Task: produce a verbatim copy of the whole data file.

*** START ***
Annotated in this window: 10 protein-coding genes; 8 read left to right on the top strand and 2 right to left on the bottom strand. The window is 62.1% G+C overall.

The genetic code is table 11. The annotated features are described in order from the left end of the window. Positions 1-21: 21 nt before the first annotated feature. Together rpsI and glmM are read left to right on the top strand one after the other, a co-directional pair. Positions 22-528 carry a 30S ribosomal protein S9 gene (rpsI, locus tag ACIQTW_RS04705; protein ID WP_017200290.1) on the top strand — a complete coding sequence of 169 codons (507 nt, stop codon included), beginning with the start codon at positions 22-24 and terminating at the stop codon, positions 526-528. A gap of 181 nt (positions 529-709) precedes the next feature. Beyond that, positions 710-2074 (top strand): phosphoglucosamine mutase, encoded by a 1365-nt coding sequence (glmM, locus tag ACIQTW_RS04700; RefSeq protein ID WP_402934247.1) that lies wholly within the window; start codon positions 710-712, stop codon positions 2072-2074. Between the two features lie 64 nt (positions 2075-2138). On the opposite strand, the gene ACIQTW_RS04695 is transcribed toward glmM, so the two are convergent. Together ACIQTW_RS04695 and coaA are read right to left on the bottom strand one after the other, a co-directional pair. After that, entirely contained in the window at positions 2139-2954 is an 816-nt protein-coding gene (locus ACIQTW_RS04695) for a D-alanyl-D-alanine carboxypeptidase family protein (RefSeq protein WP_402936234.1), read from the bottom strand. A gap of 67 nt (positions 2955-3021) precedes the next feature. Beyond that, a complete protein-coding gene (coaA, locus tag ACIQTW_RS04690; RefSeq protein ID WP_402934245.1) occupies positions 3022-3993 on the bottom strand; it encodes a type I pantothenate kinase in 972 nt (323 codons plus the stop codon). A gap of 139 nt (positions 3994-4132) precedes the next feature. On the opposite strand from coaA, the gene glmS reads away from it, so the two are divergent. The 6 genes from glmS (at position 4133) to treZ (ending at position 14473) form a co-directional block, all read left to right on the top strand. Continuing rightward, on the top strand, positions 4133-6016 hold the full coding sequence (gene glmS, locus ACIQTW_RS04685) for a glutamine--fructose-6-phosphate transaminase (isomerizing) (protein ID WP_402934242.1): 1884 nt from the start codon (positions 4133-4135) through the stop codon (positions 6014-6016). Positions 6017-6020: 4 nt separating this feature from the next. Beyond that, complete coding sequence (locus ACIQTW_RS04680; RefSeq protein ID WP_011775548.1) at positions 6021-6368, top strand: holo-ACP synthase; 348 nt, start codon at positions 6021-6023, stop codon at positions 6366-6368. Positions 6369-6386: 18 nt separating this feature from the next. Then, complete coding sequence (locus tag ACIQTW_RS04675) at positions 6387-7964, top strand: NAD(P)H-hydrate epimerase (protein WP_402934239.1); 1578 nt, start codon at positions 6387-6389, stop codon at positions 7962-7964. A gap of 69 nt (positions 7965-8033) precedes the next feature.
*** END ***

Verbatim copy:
Annotated in this window: 10 protein-coding genes; 8 read left to right on the top strand and 2 right to left on the bottom strand. The window is 62.1% G+C overall.

The genetic code is table 11. The annotated features are described in order from the left end of the window. Positions 1-21: 21 nt before the first annotated feature. Together rpsI and glmM are read left to right on the top strand one after the other, a co-directional pair. Positions 22-528 carry a 30S ribosomal protein S9 gene (rpsI, locus tag ACIQTW_RS04705; protein ID WP_017200290.1) on the top strand — a complete coding sequence of 169 codons (507 nt, stop codon included), beginning with the start codon at positions 22-24 and terminating at the stop codon, positions 526-528. A gap of 181 nt (positions 529-709) precedes the next feature. Beyond that, positions 710-2074 (top strand): phosphoglucosamine mutase, encoded by a 1365-nt coding sequence (glmM, locus tag ACIQTW_RS04700; RefSeq protein ID WP_402934247.1) that lies wholly within the window; start codon positions 710-712, stop codon positions 2072-2074. Between the two features lie 64 nt (positions 2075-2138). On the opposite strand, the gene ACIQTW_RS04695 is transcribed toward glmM, so the two are convergent. Together ACIQTW_RS04695 and coaA are read right to left on the bottom strand one after the other, a co-directional pair. After that, entirely contained in the window at positions 2139-2954 is an 816-nt protein-coding gene (locus ACIQTW_RS04695) for a D-alanyl-D-alanine carboxypeptidase family protein (RefSeq protein WP_402936234.1), read from the bottom strand. A gap of 67 nt (positions 2955-3021) precedes the next feature. Beyond that, a complete protein-coding gene (coaA, locus tag ACIQTW_RS04690; RefSeq protein ID WP_402934245.1) occupies positions 3022-3993 on the bottom strand; it encodes a type I pantothenate kinase in 972 nt (323 codons plus the stop codon). A gap of 139 nt (positions 3994-4132) precedes the next feature. On the opposite strand from coaA, the gene glmS reads away from it, so the two are divergent. The 6 genes from glmS (at position 4133) to treZ (ending at position 14473) form a co-directional block, all read left to right on the top strand. Continuing rightward, on the top strand, positions 4133-6016 hold the full coding sequence (gene glmS, locus ACIQTW_RS04685) for a glutamine--fructose-6-phosphate transaminase (isomerizing) (protein ID WP_402934242.1): 1884 nt from the start codon (positions 4133-4135) through the stop codon (positions 6014-6016). Positions 6017-6020: 4 nt separating this feature from the next. Beyond that, complete coding sequence (locus ACIQTW_RS04680; RefSeq protein ID WP_011775548.1) at positions 6021-6368, top strand: holo-ACP synthase; 348 nt, start codon at positions 6021-6023, stop codon at positions 6366-6368. Positions 6369-6386: 18 nt separating this feature from the next. Then, complete coding sequence (locus tag ACIQTW_RS04675) at positions 6387-7964, top strand: NAD(P)H-hydrate epimerase (protein WP_402934239.1); 1578 nt, start codon at positions 6387-6389, stop codon at positions 7962-7964. A gap of 69 nt (positions 7965-8033) precedes the next feature.